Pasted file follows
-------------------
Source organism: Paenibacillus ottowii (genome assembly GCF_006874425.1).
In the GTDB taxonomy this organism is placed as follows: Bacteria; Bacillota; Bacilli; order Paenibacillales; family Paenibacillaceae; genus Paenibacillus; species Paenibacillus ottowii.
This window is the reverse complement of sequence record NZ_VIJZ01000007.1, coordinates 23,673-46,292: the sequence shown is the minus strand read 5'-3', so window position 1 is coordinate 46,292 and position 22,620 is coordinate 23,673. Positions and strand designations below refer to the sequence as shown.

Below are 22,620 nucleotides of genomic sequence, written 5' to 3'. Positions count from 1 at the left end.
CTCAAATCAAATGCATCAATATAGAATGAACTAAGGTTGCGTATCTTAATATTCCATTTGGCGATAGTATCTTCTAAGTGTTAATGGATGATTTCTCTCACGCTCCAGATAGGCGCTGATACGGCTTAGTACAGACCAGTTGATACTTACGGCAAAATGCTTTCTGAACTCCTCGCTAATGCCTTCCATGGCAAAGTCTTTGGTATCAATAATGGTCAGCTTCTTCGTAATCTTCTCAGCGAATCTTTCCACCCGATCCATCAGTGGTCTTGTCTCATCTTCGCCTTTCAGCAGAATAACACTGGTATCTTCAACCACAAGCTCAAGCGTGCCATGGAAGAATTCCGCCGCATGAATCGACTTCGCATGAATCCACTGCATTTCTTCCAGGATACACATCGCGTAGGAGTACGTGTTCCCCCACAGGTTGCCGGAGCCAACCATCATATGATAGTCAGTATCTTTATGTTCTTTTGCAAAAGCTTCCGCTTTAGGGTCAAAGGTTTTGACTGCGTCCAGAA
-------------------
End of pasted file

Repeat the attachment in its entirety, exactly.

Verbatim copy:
Source organism: Paenibacillus ottowii (genome assembly GCF_006874425.1).
In the GTDB taxonomy this organism is placed as follows: Bacteria; Bacillota; Bacilli; order Paenibacillales; family Paenibacillaceae; genus Paenibacillus; species Paenibacillus ottowii.
This window is the reverse complement of sequence record NZ_VIJZ01000007.1, coordinates 23,673-46,292: the sequence shown is the minus strand read 5'-3', so window position 1 is coordinate 46,292 and position 22,620 is coordinate 23,673. Positions and strand designations below refer to the sequence as shown.

Below are 22,620 nucleotides of genomic sequence, written 5' to 3'. Positions count from 1 at the left end.
CTCAAATCAAATGCATCAATATAGAATGAACTAAGGTTGCGTATCTTAATATTCCATTTGGCGATAGTATCTTCTAAGTGTTAATGGATGATTTCTCTCACGCTCCAGATAGGCGCTGATACGGCTTAGTACAGACCAGTTGATACTTACGGCAAAATGCTTTCTGAACTCCTCGCTAATGCCTTCCATGGCAAAGTCTTTGGTATCAATAATGGTCAGCTTCTTCGTAATCTTCTCAGCGAATCTTTCCACCCGATCCATCAGTGGTCTTGTCTCATCTTCGCCTTTCAGCAGAATAACACTGGTATCTTCAACCACAAGCTCAAGCGTGCCATGGAAGAATTCCGCCGCATGAATCGACTTCGCATGAATCCACTGCATTTCTTCCAGGATACACATCGCGTAGGAGTACGTGTTCCCCCACAGGTTGCCGGAGCCAACCATCATATGATAGTCAGTATCTTTATGTTCTTTTGCAAAAGCTTCCGCTTTAGGGTCAAAGGTTTTGACTGCGTCCAGAA